Bike Check: Magura x Engadin Bike Giro

A racing bike with no lines and cables. Two of our MAGURA employees are tackling the 3-day Engadin Bike Giro stage race this weekend – and their racing bike is like a glimpse of the future! A look at the MCi concept bike.

Integration is the driver behind many new developments. Batteries are invisibly integrated into the frames of e-bikes, shock absorbers move inside the frame (see Scott Spark) and handlebar and stem unit combinations have been cleverly concealing cables and wires on racing bikes for a long time now.

MAGURA Cockpit Integration (MCi) takes the topic of integration to the next level. For the first time, the new MAGURA MCi relocates the hydraulic unit of the brakes and all lines inside a flat bar. The result is a tidy look that goes hand-in-hand with a functional improvement and provides effective protection against falls and mechanical damage.

This development is much more than just a design gimmick, and two of our employees will be showing that the development is 100% race ready by participating in the prestigious Engadin Bike Giro stage race. Both will be racing with the MCi hardtail concept bike.

Internal cylinder

The heart of the MAGURA MCi is a cylinder, which is invisibly located in the handlebar grip area. The brake lines are also laid inside the handlebar – they are led through the stem unit and steering tube through special holes in the handlebars.

The dimensions of the expansion reservoir and the piston diameter of the MCi correspond to the dimensions used in the MAGURA MT series. This gives the MCi the same stability and braking force as conventional MAGURA MT brakes.

For the brake callipers, our racers will be relying on the 2-piston versions of the MT8. However the MCi could also be used with 4-piston callipers, depending on the usage scenario. A mix of 180/160 mm is used for the rotors. The larger rotor at the front is only slightly heavier, but it provides solid stability for the long descents, some of which fall 1000 metres in altitude. The riders weigh 67 kg, and this combination on the CC bike is sufficient for that weight.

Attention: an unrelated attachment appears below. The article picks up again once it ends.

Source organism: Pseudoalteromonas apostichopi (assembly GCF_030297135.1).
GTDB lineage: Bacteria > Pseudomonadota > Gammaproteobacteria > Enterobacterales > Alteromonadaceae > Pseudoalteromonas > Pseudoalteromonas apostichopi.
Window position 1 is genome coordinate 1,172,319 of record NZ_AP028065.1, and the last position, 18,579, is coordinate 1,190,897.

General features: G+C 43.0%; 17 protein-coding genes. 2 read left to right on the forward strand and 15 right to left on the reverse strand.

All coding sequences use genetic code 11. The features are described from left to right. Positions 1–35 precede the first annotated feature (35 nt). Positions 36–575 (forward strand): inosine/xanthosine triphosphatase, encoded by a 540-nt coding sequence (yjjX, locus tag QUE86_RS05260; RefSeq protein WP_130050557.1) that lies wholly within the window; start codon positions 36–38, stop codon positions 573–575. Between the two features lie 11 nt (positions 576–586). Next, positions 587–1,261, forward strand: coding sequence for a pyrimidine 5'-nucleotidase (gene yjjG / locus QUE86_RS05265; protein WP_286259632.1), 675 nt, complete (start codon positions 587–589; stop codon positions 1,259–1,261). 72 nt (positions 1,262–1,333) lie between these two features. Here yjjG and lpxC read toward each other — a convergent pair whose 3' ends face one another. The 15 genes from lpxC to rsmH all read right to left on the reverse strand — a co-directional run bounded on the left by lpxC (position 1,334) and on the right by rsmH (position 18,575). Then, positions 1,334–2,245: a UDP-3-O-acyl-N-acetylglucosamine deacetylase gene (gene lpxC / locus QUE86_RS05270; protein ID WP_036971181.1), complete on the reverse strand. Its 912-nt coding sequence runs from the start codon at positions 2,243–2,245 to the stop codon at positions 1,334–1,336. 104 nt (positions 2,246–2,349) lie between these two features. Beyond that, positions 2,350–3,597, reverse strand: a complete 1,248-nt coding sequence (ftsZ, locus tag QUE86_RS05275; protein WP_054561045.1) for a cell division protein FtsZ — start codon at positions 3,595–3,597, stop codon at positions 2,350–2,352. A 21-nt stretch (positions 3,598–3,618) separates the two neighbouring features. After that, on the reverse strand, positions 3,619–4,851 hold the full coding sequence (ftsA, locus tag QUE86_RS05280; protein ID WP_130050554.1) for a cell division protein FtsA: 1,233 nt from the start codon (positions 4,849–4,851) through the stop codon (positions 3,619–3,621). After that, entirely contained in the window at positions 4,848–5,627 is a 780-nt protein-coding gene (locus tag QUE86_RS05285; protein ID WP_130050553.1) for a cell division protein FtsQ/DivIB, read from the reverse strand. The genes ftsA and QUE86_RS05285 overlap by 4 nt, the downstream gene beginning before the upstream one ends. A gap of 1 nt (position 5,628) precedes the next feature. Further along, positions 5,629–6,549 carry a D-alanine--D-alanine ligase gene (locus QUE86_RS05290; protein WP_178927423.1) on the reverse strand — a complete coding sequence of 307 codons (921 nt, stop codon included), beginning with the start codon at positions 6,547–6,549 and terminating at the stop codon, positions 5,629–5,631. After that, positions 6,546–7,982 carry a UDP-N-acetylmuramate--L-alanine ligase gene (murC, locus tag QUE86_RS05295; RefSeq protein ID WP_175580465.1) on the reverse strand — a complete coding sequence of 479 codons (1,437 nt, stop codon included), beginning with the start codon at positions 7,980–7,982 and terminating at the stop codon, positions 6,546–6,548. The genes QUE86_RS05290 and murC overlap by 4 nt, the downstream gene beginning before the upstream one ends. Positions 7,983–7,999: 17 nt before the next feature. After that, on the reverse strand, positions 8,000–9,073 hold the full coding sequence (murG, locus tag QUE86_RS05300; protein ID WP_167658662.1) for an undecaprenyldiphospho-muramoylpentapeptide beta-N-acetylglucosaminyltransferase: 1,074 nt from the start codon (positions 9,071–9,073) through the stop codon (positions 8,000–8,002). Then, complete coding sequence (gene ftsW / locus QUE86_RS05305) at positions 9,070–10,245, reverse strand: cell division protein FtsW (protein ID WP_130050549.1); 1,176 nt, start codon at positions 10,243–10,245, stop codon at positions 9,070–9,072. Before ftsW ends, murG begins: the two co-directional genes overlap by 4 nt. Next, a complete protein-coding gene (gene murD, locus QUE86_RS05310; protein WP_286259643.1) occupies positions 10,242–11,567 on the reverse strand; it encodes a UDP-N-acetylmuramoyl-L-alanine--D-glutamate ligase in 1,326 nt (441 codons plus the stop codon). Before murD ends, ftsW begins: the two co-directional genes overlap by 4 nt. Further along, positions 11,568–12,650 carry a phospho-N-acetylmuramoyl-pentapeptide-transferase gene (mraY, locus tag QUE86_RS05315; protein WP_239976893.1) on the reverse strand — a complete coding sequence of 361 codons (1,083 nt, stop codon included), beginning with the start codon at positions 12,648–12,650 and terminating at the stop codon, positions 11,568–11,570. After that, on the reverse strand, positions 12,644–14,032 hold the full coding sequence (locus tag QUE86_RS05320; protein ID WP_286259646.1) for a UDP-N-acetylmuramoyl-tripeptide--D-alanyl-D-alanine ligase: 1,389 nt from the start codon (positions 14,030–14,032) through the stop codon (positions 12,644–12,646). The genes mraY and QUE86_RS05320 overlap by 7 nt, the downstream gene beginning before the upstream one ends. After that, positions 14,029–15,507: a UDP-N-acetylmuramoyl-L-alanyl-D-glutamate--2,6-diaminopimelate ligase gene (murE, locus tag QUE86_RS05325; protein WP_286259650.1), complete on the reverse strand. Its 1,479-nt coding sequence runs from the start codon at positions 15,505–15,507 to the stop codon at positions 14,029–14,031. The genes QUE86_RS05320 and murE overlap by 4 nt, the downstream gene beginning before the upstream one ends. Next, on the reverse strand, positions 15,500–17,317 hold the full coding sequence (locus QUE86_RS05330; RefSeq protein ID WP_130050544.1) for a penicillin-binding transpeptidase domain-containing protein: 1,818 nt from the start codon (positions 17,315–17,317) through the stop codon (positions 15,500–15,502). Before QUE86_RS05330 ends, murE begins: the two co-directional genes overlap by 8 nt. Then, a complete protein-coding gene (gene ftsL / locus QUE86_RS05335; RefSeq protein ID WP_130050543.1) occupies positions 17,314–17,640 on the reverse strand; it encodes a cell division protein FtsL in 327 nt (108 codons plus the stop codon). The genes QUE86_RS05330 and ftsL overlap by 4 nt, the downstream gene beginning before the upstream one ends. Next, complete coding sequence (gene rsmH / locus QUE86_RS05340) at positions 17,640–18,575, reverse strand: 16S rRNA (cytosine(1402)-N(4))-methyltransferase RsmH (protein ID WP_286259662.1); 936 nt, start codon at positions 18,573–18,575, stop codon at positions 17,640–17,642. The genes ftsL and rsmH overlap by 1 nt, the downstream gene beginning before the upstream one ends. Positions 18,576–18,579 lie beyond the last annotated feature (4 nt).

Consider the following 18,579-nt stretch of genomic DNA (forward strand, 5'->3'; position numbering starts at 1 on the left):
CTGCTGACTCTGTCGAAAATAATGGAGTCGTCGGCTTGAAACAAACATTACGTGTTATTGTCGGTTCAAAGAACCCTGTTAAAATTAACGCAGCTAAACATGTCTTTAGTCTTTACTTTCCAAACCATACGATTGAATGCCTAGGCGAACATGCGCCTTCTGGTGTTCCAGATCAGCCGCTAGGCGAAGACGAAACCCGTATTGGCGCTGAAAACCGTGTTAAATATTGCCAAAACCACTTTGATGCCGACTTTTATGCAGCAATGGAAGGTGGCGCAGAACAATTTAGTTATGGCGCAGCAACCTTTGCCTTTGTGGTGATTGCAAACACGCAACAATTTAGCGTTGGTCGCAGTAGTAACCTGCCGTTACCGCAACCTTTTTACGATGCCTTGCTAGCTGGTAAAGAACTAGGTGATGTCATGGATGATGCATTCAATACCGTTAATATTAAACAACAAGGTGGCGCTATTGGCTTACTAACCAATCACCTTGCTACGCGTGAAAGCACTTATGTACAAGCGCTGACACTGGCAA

Hidden tubings

Starting from the MCi cylinder inside the handlebars, the completely invisible tubings run through the handlebars and stem unit. The front tubing then goes through a prepared hole in the stem unit directly to the line routing at the suspension fork and to the brake calliper. The rear wheel tubing is led through the headset system into the frame. The diameter of the upper headset bearing is oversized to enable the guiding of the tubing between the tapered steerer tube and the bearing. A reducing sleeve provides a guide hole for the tubing – an invisible entry into the frame. This type of routing is already available in serial production from some headset and bicycle manufacturers.

User-friendly Easy Link installation

The new MAGURA Easy Link tube coupling enables a simple plug-in connection between the MCi and the brake line. During servicing, the entire unit can be separated and dismantled without losing any oil.

VYRON dropper seatpost:

Due to the demanding trails in Switzerland, both of our racers will be relying on an adjustable VYRON seatpost with 100 mm travel. The wireless system not only improves the look and facilitates installation, but it also allows fast replacement for the less technically demanding races. For marathons with no heavy trails, for example, the seatpost can be replaced with an ultra-light carbon model in just a few minutes.

Other components:

The weight is also optimized down to the last gram, something that’s typical for CC bikes. At 6300 metres of altitude spread over 3 days, the Engadin Bike Giro certainly involves a lot of uphill climbing. We rely on Rotor crank sets and DT Swiss wheels equipped with Schwalbe tyres. The lightweight MCi carbon handlebar was developed by BikeAhead. The contact points to the bike are by ergonomics specialist SQlab and the frame was developed by Arc8 Bicycles.

Initially, the MCi will only be reserved for OE partners. MAGURA will act as the MCi system supplier during the development and will specify the components such as handlebars, stem unit and cable/line routing together with the respective bicycle manufacturer. An aftermarket version is not planned for the near future.

First production bikes:

MT8 Raceline

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MT8 Pro

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